“Inexplicable!” This was the word used by one sports commentator concerning a recent violent on-field incident involving two Australian Football League (AFL) players. One ended up in hospital with a broken jaw and teeth and will be unable to play for the rest of the season. The other was suspended from playing for the rest of the season.
But was it really “inexplicable”? The word means, “unable to be explained or accounted for, incomprehensible, unfathomable, beyond understanding.”
Or is there an explanation that, once understood, liberates us from self deception?
Another phrase used by a commentator, referring to the player who inflicted the injury, was that the violence was “out of character”. Another called it “a moment of madness”!
Psalm 35, an Imprecatory Psalm, is followed by Psalm 36 with the title, “Of David the servant of the Lord”, and in the first 4 verses we read the following:
1 I have a message from God in my heart
concerning the sinfulness of the wicked:
There is no fear of God
before their eyes.
2 In their own eyes they flatter themselves
too much to detect or hate their sin.
3 The words of their mouths are wicked and deceitful;
they fail to act wisely or do good.
4 Even on their beds they plot evil;
they commit themselves to a sinful course
and do not reject what is wrong.
Maybe you are thinking, “Oh no, haven’t we had enough of talking about “the sinfulness of the wicked”? Well, it seems not according to the people who put the Psalter together. In fact, Moore wonders if they may have “thought [we] might still have a problem with the language used in the imprecatory psalms [and] that’s why they followed up…with…psalms which talk about God’s judgement on the wicked.” He continues, “It tells us that there isn’t any wriggle room for us to gloss over the message of the imprecatory psalms. “ (# 36)
Now, you may also be wondering how the words of this psalm applies to a random incident by a man who had no prior history of violence on the football field. And even, how it applies to you and me personally. Certainly, there are more nasty examples in our world that would seem more relevant to such strong language. Things such as the crime on our streets, human trafficking, terrorism or malevolent dictators. But, these things are often too far removed from our experience to apply to ourselves, whereas, the football incident brings it “closer to home”.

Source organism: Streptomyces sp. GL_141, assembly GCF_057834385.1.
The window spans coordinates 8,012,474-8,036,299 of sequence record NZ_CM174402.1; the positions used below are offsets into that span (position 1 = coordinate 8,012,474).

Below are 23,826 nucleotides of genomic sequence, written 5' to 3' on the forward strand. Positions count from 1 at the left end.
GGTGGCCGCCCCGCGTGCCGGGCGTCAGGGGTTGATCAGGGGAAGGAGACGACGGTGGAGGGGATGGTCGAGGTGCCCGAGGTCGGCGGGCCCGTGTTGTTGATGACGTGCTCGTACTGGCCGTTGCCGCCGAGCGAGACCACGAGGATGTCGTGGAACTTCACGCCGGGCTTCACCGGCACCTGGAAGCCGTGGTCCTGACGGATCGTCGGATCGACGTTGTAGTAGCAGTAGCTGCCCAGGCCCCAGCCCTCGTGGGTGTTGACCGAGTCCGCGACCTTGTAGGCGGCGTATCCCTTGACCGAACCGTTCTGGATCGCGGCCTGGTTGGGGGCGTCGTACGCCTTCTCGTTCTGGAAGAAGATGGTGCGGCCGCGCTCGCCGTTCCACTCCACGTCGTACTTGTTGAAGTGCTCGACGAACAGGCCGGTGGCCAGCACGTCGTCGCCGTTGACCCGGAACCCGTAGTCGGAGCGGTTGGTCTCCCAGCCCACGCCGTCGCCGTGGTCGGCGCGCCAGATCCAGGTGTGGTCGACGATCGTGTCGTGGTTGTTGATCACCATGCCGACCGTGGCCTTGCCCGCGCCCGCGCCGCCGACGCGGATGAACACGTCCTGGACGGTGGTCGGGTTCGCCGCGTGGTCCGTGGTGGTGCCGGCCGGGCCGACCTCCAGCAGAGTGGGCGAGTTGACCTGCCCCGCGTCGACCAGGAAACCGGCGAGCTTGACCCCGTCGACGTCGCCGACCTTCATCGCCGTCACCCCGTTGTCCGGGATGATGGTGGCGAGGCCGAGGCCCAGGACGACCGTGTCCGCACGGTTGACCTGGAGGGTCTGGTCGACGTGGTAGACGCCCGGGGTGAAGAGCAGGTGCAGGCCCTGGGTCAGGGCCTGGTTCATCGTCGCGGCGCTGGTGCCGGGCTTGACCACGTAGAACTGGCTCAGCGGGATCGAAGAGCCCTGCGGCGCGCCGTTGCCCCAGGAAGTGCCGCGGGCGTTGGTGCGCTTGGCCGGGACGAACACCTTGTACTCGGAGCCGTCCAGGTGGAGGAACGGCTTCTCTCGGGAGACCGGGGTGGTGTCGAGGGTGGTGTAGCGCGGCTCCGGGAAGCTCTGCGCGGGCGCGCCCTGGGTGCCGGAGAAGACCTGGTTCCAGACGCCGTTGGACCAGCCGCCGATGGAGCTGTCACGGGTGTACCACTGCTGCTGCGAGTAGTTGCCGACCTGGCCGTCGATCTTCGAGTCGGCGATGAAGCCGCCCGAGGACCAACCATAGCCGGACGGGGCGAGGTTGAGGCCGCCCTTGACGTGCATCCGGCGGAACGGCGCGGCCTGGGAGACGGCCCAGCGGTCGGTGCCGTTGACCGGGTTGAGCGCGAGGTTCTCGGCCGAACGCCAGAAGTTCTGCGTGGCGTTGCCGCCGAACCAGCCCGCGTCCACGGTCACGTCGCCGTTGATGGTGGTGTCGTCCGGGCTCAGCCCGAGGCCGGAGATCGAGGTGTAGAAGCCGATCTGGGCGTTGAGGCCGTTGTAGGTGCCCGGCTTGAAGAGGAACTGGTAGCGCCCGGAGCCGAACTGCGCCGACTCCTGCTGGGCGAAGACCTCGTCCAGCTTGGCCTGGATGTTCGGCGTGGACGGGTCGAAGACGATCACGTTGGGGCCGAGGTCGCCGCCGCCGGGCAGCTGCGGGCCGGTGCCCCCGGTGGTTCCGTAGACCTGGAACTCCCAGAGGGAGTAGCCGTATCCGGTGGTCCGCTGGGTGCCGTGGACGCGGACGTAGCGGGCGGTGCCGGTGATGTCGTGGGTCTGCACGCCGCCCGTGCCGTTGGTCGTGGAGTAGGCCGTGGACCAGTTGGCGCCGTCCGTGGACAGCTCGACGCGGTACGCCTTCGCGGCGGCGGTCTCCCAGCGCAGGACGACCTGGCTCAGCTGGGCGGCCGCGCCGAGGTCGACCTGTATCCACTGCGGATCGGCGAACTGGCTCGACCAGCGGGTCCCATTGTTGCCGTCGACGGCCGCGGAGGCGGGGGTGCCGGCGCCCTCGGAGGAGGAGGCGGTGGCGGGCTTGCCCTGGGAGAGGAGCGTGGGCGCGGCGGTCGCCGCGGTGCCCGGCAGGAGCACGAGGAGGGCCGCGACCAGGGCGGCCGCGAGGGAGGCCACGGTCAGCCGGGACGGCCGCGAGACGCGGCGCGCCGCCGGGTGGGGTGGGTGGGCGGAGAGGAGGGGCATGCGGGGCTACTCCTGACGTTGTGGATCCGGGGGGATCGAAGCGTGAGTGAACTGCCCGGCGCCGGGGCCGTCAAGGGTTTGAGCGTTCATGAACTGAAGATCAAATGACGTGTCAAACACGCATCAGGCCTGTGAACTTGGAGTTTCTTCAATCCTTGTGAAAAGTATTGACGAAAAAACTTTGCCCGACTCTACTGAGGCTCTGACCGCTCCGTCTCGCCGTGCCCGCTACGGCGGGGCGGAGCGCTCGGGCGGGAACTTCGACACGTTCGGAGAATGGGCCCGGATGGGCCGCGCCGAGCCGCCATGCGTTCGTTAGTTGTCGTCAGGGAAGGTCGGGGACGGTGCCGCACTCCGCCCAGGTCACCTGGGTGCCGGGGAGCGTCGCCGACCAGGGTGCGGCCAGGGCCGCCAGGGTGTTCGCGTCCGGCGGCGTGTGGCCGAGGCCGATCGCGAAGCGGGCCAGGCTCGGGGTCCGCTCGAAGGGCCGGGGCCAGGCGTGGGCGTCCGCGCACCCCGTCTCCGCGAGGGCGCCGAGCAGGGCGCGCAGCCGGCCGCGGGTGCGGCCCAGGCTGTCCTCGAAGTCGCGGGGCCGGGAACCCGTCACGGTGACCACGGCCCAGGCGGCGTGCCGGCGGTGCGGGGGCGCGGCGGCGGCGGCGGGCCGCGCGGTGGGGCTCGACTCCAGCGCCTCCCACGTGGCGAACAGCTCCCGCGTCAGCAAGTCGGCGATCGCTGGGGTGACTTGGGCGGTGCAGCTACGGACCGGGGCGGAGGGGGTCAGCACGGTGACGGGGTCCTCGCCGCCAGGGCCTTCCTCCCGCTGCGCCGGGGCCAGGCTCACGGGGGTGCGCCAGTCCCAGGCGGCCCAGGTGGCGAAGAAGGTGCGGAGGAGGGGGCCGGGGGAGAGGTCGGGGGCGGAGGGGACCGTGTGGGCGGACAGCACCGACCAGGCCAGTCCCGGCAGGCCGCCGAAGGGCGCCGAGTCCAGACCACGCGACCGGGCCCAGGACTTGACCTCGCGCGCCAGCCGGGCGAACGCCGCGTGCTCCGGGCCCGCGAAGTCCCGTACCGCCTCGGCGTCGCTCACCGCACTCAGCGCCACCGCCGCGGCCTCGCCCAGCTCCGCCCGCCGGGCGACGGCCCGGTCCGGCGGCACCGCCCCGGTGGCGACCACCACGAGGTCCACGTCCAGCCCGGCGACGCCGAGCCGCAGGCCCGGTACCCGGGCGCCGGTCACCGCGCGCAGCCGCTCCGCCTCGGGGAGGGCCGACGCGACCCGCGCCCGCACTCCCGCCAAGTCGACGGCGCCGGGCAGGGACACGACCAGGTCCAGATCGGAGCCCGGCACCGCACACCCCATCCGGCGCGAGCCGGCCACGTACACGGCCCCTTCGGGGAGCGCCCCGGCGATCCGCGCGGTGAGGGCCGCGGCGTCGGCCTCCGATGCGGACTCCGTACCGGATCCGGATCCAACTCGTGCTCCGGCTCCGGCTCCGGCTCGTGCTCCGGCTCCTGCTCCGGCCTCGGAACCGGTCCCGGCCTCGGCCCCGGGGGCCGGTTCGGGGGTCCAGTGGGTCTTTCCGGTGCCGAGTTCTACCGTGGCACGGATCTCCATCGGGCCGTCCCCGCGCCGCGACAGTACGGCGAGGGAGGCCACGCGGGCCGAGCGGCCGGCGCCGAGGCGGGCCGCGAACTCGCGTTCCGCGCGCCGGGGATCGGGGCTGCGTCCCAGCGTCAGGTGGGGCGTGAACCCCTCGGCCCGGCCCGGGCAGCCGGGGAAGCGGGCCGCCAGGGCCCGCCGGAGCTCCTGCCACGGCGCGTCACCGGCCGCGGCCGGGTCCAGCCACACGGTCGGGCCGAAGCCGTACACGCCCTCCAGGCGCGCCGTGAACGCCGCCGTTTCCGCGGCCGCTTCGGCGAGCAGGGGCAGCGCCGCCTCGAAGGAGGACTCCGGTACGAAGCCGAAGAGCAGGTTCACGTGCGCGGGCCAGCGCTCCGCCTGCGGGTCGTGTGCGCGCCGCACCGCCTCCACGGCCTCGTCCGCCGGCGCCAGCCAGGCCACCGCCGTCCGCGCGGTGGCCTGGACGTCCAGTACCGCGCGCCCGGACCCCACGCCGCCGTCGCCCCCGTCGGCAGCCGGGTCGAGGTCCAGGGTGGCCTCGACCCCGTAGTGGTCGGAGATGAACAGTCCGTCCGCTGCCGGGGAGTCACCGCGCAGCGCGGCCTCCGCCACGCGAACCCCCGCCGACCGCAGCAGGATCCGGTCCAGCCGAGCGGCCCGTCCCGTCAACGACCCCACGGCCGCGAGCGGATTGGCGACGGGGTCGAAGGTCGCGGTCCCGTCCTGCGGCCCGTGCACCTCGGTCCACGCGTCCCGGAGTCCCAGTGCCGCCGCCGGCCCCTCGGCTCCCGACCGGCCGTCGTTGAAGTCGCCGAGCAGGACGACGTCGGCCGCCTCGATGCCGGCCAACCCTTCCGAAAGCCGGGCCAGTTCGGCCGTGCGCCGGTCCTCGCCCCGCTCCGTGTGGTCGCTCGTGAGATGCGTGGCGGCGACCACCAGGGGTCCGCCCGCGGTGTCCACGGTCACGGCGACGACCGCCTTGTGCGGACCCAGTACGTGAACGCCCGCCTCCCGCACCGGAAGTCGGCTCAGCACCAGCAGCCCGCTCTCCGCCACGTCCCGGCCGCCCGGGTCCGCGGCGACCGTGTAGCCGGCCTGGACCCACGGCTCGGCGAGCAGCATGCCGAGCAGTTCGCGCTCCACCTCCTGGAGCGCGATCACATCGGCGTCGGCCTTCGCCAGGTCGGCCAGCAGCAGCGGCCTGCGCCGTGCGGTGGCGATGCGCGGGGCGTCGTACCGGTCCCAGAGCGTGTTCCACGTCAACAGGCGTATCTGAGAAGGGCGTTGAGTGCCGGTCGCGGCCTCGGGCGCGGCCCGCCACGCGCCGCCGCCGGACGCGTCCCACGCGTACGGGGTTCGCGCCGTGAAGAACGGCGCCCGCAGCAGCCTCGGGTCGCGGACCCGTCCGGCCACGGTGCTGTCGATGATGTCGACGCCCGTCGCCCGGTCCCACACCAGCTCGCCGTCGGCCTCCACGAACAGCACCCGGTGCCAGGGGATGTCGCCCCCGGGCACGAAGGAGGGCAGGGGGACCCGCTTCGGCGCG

So, hopefully, as we consider this psalm, and what else the Bible teaches on the subject of “sin”, things will be clearer.
To begin with, we shall consider David’s words here in these first 4 verses of Psalm 35.
David says that sin in a person causes them to have no fear of God before their eyes. In fact, in their own eyes they flatter themselves too much to detect or hate their sin. Broyles suggests that “this amounts to self-idolatry. When primacy is given to one’s self, God need not be feared. But to carry out this action, self-deception is necessary…transgression has penetrated his heart and self-flattery has displaced God in his eyes.” (# 4)
This all leads to actions that comes from the heart where sin dwells. David describes it in this way: The words of their mouths are wicked and deceitful; they fail to act wisely or do good. Even on their beds they plot evil; they commit themselves to a sinful course and do not reject what is wrong.
The player who initiated the violence on the field was later devastated by his own actions. It was as if he couldn’t believe that he was capable of such an action. He was remorseful and full of regret, guilt and shame. Not that we just want to just accept it, but why are we so surprised at our sin?
The Apostle Paul wrote concerning this problem 2000 years ago:
…I am unspiritual, sold as a slave to sin. I do not understand what I do. For what I want to do I do not do, but what I hate I do… For I have the desire to do what is good, but I cannot carry it out. For I do not do the good I want to do, but the evil I do not want to do—this I keep on doing. Now if I do what I do not want to do, it is no longer I who do it, but it is sin living in me that does it. (Romans 7:14-20)
But the good news is as the Apostle John says:
If we claim to be without sin, we deceive ourselves and the truth is not in us [but] If we confess our sins, [God] is faithful and just and will forgive us our sins and purify us from all unrighteousness. (1 John 1:8-9)
Thankyou Father that when we admit before you the truth of our own waywardness, you reveal to us the answer to this problem – Jesus! Through his death and resurrection, we can have forgiveness and the power to live differently. Amen